(See the wiki.)
From 1844-ish, Robert Boyle (1627-91), alchemist and natural philosopher, was among band of inquirers known as the “Invisible College” (later the Royal Society of London), who devoted themselves to the cultivation of Bacon’s “new philosophy” (Novum Organum ): the Baconian method of inductive reasoning (by which a “phenomenal nature,” e.g., heat, is reduced to a “form nature,” or cause that makes things hot), though he would never have admitted to being a student of any person or school, taking himself for a experimentalist par excellence. He relied on the documentation of first-hand observation of phenomena in the closed space of the laboratory, rather than hypothesis or calculation, as in the “Atomical” and Cartesian systems.
Reading in 1657 of Otto von Guericke’s air-pump, Boyle set himself, with the assistance of Robert Hooke, to devise improvements in its construction. The result was the “machina Boyleana” or “Pneumatical Engine,” finished in 1659, with which he began a series of experiments on the properties of air, an account of which was published as New Experiments Physico-Mechanicall, Touching the Spring of the Air, and its Effects (Made, for the Most Part, in a New Pneumatical Engine) (1660). He describes 43 experiments on the effect of air on various phenomena: the effects of “rarified” air on combustion, magnetism, sound, and barometers, and the effects of increased air pressure on various substances. He lists two experiments on living creatures: “Experiment 40,” which tested the ability of insects to fly under reduced air pressure, and “Experiment 41,” which demonstrated the reliance of living creatures on air for their survival (see the Wright image below).
(Among Boyle’s critics was the Jesuit Franciscus Linus [1595–1675], and it was while answering his objections that Boyle first proposed the law that the volume of a gas varies inversely to the pressure of the gas, the law that has taken his name.)
For Bruno Latour, Boyle’s innovation was to rely on a “parajudicial” metaphor (rather than logical, mathematical or rhetorical method), whereby
credible, trustworthy, well-to-do witnesses gathered at the scene of the action can attest to the existence of a fact, the matter of fact, even if they do not know its true nature.
What counts here is
not . . . these gentlemen’s opinion [a doxa, strictly speaking], but rather the observation of a phenomenon produced artificially in the closed and protected space of a laboratory. (We Have Never Been Modern [1991; Harvard UP, 1993] 18)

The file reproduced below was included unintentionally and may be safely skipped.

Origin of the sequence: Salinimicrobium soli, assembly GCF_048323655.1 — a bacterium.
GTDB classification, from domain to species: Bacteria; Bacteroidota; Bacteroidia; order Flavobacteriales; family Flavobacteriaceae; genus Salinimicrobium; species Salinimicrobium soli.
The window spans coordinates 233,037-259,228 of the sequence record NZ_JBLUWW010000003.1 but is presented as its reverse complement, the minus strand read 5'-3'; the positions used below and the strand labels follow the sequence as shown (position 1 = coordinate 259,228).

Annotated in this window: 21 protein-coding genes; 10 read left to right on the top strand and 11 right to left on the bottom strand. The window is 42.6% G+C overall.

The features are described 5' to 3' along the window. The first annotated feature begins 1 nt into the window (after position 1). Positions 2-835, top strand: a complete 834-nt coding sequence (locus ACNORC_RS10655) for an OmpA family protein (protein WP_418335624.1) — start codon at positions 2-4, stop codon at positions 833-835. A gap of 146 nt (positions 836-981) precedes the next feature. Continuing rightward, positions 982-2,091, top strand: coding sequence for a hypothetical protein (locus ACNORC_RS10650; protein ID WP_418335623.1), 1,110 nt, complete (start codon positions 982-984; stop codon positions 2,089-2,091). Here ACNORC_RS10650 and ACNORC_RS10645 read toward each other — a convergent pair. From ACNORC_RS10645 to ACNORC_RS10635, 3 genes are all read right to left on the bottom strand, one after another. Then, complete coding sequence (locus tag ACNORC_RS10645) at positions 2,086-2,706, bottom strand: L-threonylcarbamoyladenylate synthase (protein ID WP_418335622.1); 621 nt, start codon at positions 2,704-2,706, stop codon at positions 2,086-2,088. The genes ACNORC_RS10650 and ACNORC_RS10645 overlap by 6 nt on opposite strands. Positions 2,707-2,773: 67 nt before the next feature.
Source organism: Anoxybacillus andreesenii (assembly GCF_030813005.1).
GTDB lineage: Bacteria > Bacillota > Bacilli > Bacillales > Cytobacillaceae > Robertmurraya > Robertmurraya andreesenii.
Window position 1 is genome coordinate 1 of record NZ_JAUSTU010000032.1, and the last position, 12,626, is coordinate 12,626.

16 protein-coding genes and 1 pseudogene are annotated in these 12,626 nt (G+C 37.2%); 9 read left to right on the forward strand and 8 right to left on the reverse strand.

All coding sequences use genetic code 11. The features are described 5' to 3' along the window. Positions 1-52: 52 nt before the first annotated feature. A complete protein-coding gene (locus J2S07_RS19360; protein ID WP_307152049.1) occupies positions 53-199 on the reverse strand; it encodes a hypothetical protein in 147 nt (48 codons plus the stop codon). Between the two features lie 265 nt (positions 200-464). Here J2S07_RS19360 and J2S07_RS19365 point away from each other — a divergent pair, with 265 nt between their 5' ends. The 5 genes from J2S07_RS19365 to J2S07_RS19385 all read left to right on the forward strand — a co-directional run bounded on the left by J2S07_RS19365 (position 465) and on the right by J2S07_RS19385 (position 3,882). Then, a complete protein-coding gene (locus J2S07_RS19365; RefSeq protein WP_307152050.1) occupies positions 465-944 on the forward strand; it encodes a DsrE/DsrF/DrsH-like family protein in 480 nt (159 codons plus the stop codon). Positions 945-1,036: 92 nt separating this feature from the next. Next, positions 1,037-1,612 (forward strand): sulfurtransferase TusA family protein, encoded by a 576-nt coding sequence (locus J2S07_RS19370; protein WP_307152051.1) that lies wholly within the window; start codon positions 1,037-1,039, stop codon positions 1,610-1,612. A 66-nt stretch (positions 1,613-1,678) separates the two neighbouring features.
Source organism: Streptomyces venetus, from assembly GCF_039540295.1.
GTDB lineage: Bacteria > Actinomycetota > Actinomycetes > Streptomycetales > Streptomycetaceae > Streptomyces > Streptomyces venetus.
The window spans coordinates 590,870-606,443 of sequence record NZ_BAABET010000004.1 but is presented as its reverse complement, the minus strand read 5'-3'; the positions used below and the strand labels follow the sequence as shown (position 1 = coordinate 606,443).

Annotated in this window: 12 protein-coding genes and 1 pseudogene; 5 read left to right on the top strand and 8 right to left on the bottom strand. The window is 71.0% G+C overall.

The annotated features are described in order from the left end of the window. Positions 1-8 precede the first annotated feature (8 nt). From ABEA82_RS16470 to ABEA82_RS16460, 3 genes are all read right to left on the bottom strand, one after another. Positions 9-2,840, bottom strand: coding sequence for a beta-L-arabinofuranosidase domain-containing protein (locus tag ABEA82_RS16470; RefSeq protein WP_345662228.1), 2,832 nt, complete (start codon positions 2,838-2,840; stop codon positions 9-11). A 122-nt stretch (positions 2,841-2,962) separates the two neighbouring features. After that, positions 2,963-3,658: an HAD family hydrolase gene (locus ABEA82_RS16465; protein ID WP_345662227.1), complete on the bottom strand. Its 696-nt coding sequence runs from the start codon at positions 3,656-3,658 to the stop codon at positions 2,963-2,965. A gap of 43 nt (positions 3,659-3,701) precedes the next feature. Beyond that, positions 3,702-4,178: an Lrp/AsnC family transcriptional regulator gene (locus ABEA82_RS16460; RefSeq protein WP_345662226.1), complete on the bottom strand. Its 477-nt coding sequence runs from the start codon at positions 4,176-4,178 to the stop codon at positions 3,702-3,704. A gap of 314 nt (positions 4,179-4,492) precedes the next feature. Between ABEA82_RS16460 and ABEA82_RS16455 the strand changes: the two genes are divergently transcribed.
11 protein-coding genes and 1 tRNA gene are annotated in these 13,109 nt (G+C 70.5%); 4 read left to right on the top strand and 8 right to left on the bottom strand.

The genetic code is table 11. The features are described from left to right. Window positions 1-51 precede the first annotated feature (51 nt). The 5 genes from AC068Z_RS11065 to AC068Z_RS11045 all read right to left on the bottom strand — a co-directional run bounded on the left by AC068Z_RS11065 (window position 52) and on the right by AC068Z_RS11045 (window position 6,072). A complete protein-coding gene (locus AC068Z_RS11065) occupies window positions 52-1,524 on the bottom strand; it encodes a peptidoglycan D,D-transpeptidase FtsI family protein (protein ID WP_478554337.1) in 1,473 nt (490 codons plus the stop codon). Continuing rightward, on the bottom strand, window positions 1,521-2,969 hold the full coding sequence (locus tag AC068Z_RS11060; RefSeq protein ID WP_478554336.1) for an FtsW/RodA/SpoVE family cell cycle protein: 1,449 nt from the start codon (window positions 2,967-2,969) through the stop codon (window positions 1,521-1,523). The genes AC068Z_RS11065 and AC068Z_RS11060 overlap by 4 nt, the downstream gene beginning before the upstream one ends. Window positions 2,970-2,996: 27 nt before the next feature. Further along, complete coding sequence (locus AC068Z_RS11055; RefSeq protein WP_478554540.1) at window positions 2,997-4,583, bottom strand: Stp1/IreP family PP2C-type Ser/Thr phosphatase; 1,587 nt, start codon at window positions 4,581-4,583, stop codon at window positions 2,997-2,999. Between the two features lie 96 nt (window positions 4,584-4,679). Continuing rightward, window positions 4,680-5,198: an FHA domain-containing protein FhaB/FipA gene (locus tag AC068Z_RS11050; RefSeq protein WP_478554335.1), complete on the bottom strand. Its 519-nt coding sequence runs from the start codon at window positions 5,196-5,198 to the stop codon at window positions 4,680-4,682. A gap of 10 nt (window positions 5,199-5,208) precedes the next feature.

In effect, then, as Donna Haraway has suggested, the witnesses become “invisible” and “transparent”; but, in fact, “[v]ision requires an instrument of vision; an optics is a politics of positioning,” i.e., the good gentlemen bearing witness aren’t sitting on their invisible hands (“Situated Knowledges: The Science Question in Feminism and the Privilege of Partial Perspective,” Simians, Cyborgs and Women: The Reinvention of Nature [Routledge, 1991] 193 [183-203]). As Joseph Wright’s representation of Experiment 41 shows, affect positions the witnesses—man, woman and child alike in the enlarged socius of the late eighteenth century—vis-à-vis the object under examination.
Joseph Wright, An Experiment on a Bird in an Air Pump (1768)
This laboratory [L. workroom] is a new world: a designed micro-environment open to examination, a “theatre of proof”—not unlike a classroom, perhaps (Latour 18). And it is not an inside, an epistemological low pressure zone, of which society and politics are the outside that locate—or press upon—it, because “[n]o science can exit from the network of its practice” (ibid., 23). It is a microcosm where science and politics mingle—in the form of the quasi-objects of culture. That science and politics can be kept apart is the pretense of modernity, viz . . .
Thus, Boyle gives us a repertoire for speaking about nature (as constructed in the laboratory): “experiment,” “fact, “evidence” and “colleagues”—as Hobbes does for culture, i.e., politics (as embodied in the Leviathan): “representation,” “sovereign,” “contract,” “property” and “citizens” (ibid., 25).
For Peter Sloterdijk, the air-pump might well have whispered something more sinister (see Terror from the Air, trans. Amy Patton [2002; Semiotext[e], 2009; see “Airquakes” from Sphären]). In “Air,” Latour summarises Sloterdijk’s argument that chemical warfare (“military climatology”), which united terrorism, product design and environmental thinking, ushered in the age of “atmoterrorism” on 22 April 1915 (Terror 19, 23):
[A]ir has been made explicit; air has been reconfigured; it is now part of an air-conditioning system that makes our life possible.
Latour could have argued that this episteme was ushered in—or announced, at least—by Boyle 350 years earlier.